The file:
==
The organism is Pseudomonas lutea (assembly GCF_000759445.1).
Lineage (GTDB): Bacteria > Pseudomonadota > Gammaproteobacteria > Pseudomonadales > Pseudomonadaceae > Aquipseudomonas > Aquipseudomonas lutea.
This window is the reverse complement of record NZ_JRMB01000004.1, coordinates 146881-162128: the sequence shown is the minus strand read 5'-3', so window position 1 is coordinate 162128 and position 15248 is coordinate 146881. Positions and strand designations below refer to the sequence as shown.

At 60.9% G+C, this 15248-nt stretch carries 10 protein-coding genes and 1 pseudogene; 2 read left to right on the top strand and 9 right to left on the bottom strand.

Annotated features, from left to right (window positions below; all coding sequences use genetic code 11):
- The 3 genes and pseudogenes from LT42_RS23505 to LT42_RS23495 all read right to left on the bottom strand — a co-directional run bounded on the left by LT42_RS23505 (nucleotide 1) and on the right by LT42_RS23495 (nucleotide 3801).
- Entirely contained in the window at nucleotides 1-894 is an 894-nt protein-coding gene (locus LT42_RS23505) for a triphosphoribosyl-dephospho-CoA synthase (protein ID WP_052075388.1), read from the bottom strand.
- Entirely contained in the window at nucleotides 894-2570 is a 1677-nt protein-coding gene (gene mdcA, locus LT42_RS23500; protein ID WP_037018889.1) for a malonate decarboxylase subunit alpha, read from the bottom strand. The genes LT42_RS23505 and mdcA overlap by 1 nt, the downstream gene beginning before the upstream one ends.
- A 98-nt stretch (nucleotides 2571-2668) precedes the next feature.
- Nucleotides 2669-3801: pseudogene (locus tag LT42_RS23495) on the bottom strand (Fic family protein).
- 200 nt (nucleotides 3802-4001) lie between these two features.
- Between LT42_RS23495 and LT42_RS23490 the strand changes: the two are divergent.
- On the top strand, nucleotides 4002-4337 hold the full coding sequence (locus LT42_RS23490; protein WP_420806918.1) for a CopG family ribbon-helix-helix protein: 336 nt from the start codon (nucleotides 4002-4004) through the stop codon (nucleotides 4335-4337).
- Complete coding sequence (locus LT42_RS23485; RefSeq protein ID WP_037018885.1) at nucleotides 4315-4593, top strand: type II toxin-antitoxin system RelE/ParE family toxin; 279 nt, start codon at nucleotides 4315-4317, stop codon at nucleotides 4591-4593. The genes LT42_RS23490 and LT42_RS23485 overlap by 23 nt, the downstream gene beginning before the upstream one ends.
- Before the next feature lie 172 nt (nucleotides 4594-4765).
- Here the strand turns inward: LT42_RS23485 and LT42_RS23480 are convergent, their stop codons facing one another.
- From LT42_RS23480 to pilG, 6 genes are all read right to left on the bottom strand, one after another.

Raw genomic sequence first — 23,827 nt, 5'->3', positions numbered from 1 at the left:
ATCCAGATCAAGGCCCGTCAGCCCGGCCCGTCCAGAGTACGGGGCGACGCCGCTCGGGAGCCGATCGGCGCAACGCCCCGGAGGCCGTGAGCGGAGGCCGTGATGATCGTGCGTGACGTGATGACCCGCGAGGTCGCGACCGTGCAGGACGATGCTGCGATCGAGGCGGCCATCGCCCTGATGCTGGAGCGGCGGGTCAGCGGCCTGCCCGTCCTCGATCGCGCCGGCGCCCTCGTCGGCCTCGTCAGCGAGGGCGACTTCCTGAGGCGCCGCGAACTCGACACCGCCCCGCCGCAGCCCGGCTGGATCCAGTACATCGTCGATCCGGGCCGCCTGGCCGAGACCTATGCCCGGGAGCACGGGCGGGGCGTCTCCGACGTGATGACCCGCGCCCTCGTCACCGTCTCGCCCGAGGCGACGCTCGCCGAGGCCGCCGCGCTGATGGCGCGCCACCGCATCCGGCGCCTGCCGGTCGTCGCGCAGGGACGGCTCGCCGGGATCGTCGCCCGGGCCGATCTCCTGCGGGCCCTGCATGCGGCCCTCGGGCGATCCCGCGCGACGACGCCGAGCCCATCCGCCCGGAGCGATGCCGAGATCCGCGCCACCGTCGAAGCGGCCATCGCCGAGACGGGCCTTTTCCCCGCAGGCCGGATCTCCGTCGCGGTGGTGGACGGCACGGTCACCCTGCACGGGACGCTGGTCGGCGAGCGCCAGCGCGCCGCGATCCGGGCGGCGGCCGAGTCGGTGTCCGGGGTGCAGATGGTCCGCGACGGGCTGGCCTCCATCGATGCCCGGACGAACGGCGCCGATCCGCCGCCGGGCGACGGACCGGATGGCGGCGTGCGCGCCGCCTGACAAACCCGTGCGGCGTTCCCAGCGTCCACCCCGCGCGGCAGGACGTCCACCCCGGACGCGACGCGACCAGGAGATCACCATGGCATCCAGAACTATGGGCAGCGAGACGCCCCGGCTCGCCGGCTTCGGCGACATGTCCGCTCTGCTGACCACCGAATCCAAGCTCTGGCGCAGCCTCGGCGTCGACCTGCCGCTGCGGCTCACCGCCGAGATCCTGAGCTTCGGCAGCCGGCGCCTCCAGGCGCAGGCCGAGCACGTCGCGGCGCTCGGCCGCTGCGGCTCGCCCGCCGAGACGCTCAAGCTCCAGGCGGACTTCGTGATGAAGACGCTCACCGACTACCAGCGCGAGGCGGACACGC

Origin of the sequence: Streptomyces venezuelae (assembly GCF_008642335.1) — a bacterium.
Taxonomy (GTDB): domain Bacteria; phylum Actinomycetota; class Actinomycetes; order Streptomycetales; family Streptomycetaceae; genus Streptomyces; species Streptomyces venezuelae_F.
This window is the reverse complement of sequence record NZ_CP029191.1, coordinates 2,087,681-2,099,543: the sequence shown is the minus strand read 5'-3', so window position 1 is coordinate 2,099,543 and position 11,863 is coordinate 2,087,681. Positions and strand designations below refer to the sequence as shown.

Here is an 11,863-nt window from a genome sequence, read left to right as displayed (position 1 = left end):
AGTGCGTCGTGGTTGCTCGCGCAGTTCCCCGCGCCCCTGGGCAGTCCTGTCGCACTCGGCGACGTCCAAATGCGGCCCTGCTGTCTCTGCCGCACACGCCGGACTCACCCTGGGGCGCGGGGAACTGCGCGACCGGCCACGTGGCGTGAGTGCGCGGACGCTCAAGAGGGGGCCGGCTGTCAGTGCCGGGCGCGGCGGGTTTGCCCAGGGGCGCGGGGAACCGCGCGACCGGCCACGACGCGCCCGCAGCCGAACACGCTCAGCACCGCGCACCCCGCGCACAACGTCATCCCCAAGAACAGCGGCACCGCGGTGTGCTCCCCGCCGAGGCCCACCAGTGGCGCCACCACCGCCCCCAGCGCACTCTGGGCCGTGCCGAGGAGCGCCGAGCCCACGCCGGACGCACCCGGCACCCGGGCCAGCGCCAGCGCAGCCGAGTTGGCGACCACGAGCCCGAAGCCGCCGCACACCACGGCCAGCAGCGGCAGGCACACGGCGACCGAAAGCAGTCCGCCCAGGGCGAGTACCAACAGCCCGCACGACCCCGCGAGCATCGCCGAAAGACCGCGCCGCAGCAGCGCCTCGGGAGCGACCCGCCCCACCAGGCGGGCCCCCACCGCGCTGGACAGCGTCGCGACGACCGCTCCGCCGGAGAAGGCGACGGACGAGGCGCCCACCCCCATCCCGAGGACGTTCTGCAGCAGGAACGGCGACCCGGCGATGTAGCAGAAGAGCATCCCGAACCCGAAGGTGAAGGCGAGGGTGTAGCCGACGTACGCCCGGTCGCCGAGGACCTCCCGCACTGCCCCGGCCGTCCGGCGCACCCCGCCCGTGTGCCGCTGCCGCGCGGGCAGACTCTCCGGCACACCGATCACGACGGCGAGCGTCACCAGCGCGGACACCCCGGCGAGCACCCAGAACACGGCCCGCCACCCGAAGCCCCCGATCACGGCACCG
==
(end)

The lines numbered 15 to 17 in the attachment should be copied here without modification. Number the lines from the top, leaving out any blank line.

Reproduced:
- Before the next feature lie 172 nt (nucleotides 4594-4765).
- Here the strand turns inward: LT42_RS23485 and LT42_RS23480 are convergent, their stop codons facing one another.
- From LT42_RS23480 to pilG, 6 genes are all read right to left on the bottom strand, one after another.